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Looking to reduce labor costs, Walmart is rolling out robots: “The country’s largest private employer said at least 300 stores this year will add machines that scan shelves for out-of-stock products. Autonomous floor scrubbers will be deployed in 1,500 stores to help speed up cleaning, after a test in hundreds of stores last year. And the number of conveyor belts that automatically scan and sort products as they come off trucks will more than double, to 1,200.
“The company said the addition of a single machine can cut a few hours a day of work previously done by a human, or allow Walmart to allocate fewer people to complete a task, a large saving when spread around 4,600 US stores. Executives said they are focused on giving workers more time to do other tasks, and on hiring in growing areas like e-commerce. … Walmart has hired around 40,000 store workers to pick groceries from shelves to fulfill online orders. The company is also raising wages, adding worker training, and buying e-commerce startups.”
Instagram is changing the way people shop in the UK: “Unlike most online shopping sites, it has become a place for customers to browse, covet and discover. … Dear Frances is one of a growing number of brands that might be considered ‘Instagram famous.’ You won’t have seen it on the high street but, one way or another, it may have become a regular feature on your feed.
“While platforms such as Asos offer a much larger and more easily searchable catalogue of clothes, their items are invariably photographed in a studio, against a white background. Instagram brands, on the other hand, specialise in showcasing their wares ‘in the wild,’ or within a stylised set-up that fits their overarching vision of how potential customers might aspire to dress. …
“The appeal of shopping brands that are recognisable only ‘from Instagram’ lies somewhere between the thrill of unearthing hidden gems, supporting small or independent businesses, and being very much ‘in the know.’ It’s exactly what is missing from a trip to the local shopping centre.”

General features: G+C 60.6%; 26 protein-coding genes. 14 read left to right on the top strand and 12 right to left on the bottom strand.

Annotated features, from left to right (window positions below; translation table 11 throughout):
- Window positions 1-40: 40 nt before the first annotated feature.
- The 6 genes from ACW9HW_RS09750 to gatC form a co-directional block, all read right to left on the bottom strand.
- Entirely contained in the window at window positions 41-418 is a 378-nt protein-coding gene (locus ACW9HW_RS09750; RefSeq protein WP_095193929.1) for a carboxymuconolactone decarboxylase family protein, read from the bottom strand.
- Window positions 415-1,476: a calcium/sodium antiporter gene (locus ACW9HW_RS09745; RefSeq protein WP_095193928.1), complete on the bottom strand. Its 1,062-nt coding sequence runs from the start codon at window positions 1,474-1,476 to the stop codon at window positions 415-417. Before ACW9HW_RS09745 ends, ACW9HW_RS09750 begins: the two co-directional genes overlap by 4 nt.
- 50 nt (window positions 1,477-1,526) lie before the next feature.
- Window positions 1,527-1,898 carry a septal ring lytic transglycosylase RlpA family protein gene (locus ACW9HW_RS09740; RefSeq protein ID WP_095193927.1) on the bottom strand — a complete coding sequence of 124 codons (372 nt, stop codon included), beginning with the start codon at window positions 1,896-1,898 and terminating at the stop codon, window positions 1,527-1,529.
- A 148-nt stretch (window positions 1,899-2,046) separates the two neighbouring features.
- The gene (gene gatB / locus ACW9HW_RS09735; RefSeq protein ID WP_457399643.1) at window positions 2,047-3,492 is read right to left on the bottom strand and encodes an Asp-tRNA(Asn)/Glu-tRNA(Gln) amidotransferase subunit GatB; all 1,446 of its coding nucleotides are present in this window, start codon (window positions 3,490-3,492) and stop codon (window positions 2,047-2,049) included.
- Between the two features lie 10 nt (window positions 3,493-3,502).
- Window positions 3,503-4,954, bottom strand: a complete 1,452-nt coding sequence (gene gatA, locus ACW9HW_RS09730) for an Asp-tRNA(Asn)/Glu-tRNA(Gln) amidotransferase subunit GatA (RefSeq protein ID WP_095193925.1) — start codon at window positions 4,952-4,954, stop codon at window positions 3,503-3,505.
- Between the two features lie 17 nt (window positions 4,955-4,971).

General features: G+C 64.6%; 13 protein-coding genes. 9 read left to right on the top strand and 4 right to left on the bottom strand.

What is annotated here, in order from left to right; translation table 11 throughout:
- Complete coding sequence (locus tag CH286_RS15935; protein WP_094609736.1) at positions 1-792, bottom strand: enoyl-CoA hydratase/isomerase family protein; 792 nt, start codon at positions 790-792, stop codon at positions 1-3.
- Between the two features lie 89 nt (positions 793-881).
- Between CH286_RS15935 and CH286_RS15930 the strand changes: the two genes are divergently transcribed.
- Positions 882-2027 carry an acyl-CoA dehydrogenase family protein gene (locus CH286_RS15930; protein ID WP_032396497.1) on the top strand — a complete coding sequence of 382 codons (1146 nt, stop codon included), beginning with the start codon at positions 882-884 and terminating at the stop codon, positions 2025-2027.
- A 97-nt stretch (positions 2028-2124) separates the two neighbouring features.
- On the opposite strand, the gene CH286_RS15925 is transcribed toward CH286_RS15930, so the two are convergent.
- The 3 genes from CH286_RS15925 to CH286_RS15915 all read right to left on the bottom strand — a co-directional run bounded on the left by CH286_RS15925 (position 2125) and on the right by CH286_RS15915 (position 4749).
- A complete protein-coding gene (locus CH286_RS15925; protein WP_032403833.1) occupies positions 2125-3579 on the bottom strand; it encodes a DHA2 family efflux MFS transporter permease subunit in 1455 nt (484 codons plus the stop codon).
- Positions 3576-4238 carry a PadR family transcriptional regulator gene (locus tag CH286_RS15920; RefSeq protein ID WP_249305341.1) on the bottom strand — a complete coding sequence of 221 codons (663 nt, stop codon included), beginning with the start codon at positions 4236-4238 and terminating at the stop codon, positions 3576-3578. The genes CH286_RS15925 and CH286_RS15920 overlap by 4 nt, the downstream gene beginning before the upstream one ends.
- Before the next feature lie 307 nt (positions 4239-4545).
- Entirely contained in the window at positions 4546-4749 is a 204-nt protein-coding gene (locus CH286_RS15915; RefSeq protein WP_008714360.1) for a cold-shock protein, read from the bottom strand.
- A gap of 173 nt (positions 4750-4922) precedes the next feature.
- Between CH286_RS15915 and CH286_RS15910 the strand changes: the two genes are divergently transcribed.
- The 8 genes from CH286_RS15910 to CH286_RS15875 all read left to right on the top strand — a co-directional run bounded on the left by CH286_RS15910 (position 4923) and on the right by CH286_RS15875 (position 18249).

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“The Good Place” actress Kristen Bell and her four co-founders have developed a mission-driven business that uses sales revenue from a snack bar to fight child malnutrition: “Does it help having the likes of Kristen Bell on your team? Surely. But still, Starbucks gave the fledgling company the smallest of tests; it put the bars in its stores in two cities to see how they’d perform. Sales were promising. So Starbucks expanded the test, and expanded again until This Bar Saves Lives products were in every Starbucks in America. …
“A mission-driven company, they realized, shouldn’t be grown among a small, private group. It should be inclusive from the start—gaining as many stakeholders as possible. So they limited investments to just $8,000 each. ‘In capping the investment, we were able to bring in a lot of people who effectively now have a vested interest in the success of the company,’ [co-founder Ryan] Devlin explains.”
Puerto Rico is looking to startups to rebuild its economy: “[Marie Custodio, of start-up accelerator Parallel18,] hopes that by building a start-up ecosystem across the Caribbean, they will be better prepared to deploy regional solutions in response to future hurricanes. [Denisse Rodriguez Colon, of small-business resource hub Colmena66,] also sees tech start-ups, which are adept at aggregating resources across supply chains, as key players in strengthening Puerto Rico’s self-sufficiency.
“‘In Puerto Rico, we imported 85 percent of everything we consumed. After the hurricane, that percentage went up to 95 percent because we lost all our crops. That puts us in a very vulnerable position as a community,’ she said. ‘Our food chain in PR is so segmented and fragmented that that doesn’t happen naturally unless we have entrepreneurs coming in.’ Ms. Custodio has already seen proof of how this can work. Every week, she gets local Puerto Rican produce delivered to her doorstep, courtesy of PRoduce! Home Box, a food delivery start-up that graduated from Parallel18’s latest cohort.”
President Trump has adopted a blunt message in recent days for migrants seeking refuge in the United States: “Our country is full.” But a lot of people see precisely the opposite problem: “In smaller cities and rural areas, demographic decline is a fundamental fact of life. A recent study by the Economic Innovation Group found that 80 percent of American counties, with a combined population of 149 million, saw a decline in their number of prime working-age adults from 2007 to 2017. …
“‘I believe our biggest threat is our declining labor force,’ said Gov. Phil Scott of Vermont, a Republican, in his annual budget address this year. ‘It’s the root of every problem we face. This makes it incredibly difficult for businesses to recruit new employees and expand, harder for communities to grow and leaves fewer of us to cover the cost of state government.’”
In Ohio, businesses have the option of paying their taxes with Bitcoin. The question is why: “The answer starts with the technology known as ‘blockchain’ and a car dealership magnate from Northeast Ohio who wants to see Cleveland become a hub for the technology. …